Putin told Biden in June to scrap his plans to keep US troops in Central Asia: report

US President Joe Biden and Russian President Vladimir Putin meet during the US-Russia summit at in Geneva, Switzerland on June 16, 2021.
US President Joe Biden and Russian President Vladimir Putin meet during the US-Russia summit at in Geneva, Switzerland on June 16, 2021.
  • Putin told Biden in Geneva that Russia was opposed to US forces staying in Central Asia.
  • "It would definitely NOT be in the interests of Russia," said a Russian foreign ministry official.
  • Without access to Central Asian countries, the US will have to rely on bases in the Persian Gulf.
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At the June 16 US-Russia summit in Geneva, Russian President Vladimir Putin told US President Joe Biden that his country was opposed to US forces operating in nearby Central Asian countries, according to the Wall Street Journal.

The previously unreported comments surfaced as the Taliban assumed control of Afghanistan following the beginning of the American withdrawal. US forces are currently scrambling to evacuate thousands of Americans and Afghans that assisted the American mission.

In a statement to the Journal on Thursday, a Russian foreign ministry official backed up Putin's comments and said the situation in Afghanistan did not change his country's position.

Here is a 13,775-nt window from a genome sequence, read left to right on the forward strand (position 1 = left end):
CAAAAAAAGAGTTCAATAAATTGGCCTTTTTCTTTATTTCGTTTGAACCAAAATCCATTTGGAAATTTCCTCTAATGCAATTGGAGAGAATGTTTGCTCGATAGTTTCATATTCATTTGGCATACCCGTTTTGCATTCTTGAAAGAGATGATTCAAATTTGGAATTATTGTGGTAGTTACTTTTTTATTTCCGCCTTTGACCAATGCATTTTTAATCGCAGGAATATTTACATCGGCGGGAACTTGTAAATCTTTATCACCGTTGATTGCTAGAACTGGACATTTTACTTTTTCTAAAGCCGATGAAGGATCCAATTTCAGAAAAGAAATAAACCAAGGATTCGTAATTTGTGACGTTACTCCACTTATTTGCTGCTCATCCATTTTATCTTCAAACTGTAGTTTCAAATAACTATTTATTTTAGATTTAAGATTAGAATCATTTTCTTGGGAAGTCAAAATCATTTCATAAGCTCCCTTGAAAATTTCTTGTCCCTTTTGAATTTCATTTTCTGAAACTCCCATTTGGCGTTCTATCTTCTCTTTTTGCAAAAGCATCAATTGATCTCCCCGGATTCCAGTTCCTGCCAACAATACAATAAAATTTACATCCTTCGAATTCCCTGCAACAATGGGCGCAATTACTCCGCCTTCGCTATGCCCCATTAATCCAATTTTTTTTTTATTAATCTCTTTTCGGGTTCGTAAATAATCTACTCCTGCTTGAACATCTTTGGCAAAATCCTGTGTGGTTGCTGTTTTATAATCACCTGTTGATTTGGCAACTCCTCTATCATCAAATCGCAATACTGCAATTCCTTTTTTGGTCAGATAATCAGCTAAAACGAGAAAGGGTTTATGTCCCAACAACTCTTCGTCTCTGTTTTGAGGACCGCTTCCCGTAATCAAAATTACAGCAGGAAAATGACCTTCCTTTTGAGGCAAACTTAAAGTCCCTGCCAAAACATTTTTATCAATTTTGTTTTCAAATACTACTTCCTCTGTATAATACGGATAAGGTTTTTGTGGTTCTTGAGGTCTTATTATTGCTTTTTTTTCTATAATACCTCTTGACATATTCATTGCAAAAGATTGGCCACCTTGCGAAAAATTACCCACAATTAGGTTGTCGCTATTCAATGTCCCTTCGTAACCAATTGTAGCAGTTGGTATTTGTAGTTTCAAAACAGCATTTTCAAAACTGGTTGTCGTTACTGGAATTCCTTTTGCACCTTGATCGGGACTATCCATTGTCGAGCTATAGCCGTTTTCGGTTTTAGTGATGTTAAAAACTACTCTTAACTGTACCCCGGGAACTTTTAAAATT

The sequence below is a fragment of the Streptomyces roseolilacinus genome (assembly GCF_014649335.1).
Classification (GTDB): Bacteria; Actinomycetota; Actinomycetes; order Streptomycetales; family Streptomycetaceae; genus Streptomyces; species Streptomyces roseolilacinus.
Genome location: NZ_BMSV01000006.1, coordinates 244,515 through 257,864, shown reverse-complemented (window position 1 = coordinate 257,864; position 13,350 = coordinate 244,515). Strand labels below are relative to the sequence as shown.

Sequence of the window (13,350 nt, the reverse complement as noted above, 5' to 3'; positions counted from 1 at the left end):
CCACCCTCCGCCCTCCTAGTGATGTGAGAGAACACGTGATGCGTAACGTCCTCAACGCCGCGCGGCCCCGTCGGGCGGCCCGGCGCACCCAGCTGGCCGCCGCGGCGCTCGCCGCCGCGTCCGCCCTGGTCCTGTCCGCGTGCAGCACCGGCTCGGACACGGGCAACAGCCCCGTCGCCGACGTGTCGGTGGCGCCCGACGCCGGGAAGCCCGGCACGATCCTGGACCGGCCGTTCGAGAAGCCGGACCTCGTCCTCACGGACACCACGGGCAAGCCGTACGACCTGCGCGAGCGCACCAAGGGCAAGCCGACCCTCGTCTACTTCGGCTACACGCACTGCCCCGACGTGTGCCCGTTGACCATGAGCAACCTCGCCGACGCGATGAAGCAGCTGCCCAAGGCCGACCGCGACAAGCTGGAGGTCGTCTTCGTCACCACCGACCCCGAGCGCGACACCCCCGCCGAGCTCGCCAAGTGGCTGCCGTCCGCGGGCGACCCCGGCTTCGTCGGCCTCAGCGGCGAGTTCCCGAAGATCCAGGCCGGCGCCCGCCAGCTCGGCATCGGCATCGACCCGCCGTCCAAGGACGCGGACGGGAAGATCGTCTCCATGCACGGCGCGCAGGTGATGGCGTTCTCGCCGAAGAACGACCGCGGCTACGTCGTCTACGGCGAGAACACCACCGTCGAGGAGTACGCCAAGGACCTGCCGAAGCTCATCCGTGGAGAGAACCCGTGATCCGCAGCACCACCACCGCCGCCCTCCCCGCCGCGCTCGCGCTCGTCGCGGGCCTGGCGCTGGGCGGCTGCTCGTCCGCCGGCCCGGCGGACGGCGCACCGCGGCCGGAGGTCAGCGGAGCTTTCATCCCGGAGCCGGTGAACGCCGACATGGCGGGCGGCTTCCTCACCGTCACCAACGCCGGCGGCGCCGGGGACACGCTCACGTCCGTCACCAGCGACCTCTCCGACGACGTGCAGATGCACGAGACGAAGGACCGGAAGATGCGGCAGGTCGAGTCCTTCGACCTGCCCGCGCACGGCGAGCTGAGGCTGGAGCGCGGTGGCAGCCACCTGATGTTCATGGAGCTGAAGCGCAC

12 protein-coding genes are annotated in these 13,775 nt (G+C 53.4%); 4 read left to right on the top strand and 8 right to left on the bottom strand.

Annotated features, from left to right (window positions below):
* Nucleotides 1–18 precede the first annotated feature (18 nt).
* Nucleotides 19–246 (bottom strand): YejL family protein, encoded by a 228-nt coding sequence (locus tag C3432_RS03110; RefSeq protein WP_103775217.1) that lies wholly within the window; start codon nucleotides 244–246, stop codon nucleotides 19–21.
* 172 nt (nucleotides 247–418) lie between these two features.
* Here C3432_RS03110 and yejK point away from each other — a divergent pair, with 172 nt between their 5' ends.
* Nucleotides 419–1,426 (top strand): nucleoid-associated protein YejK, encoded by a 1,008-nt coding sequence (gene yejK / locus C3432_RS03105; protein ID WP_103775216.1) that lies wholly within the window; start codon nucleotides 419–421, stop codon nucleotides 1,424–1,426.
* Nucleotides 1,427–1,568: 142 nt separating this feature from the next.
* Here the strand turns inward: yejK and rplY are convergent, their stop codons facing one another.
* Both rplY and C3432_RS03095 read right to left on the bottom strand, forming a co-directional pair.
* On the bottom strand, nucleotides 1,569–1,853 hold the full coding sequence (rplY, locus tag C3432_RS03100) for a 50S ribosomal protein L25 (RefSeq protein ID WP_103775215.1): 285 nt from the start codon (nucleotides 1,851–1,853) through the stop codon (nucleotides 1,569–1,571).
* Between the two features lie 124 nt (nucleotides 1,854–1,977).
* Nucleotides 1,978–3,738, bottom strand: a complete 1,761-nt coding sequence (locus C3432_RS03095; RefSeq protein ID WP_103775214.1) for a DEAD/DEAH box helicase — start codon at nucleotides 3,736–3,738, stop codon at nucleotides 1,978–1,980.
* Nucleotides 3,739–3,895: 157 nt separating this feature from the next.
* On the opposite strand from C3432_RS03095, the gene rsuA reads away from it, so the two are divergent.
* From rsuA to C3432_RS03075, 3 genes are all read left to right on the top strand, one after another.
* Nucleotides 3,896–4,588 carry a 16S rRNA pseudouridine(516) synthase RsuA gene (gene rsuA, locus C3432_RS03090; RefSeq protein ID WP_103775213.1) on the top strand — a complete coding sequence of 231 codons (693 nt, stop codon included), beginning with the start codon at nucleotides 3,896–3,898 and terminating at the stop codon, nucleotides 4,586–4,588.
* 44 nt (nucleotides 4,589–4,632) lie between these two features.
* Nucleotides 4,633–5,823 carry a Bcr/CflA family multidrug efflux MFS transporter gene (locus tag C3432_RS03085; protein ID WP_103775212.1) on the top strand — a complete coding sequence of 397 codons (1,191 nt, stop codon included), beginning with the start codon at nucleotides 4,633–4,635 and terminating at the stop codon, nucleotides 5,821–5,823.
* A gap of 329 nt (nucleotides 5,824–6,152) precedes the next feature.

"We do not see how any form of US military presence in Central Asia might enhance the security of the countries involved and/or of their neighbors," said Russian Deputy Foreign Minister Sergei Ryabkov. "It would definitely NOT be in the interests of Russia."

Putin also reportedly told Biden that China would not accept US forces operating in Central Asian countries either.

Russia is backing up it's position with both diplomacy and military activity, per the Journal's report. In recent weeks, the US adversary has been hosting war games with both Tajikistan and Uzbekistan near the Afghan border.

The "stans" of Central Asia-- Kazakhstan, Turkmenistan, Tajikistan, Uzbekistan, and Kyrgyzstan-- were once part of the Russian empire, and have long been viewed by Russia as being a part of their "sphere of influence." Additionally, the Journal reports that both Russia and China pressured these countries to decrease military cooperation with the US.

The Russian opposition to US forces in Central Asia will likely complicate efforts to maintain security in that country post-withdrawal. Absent any bases in Central Asian countries, the US must rely primarily on bases in the Persian Gulf, such as Al Udeid in Qatar, where the US has a major military installation.

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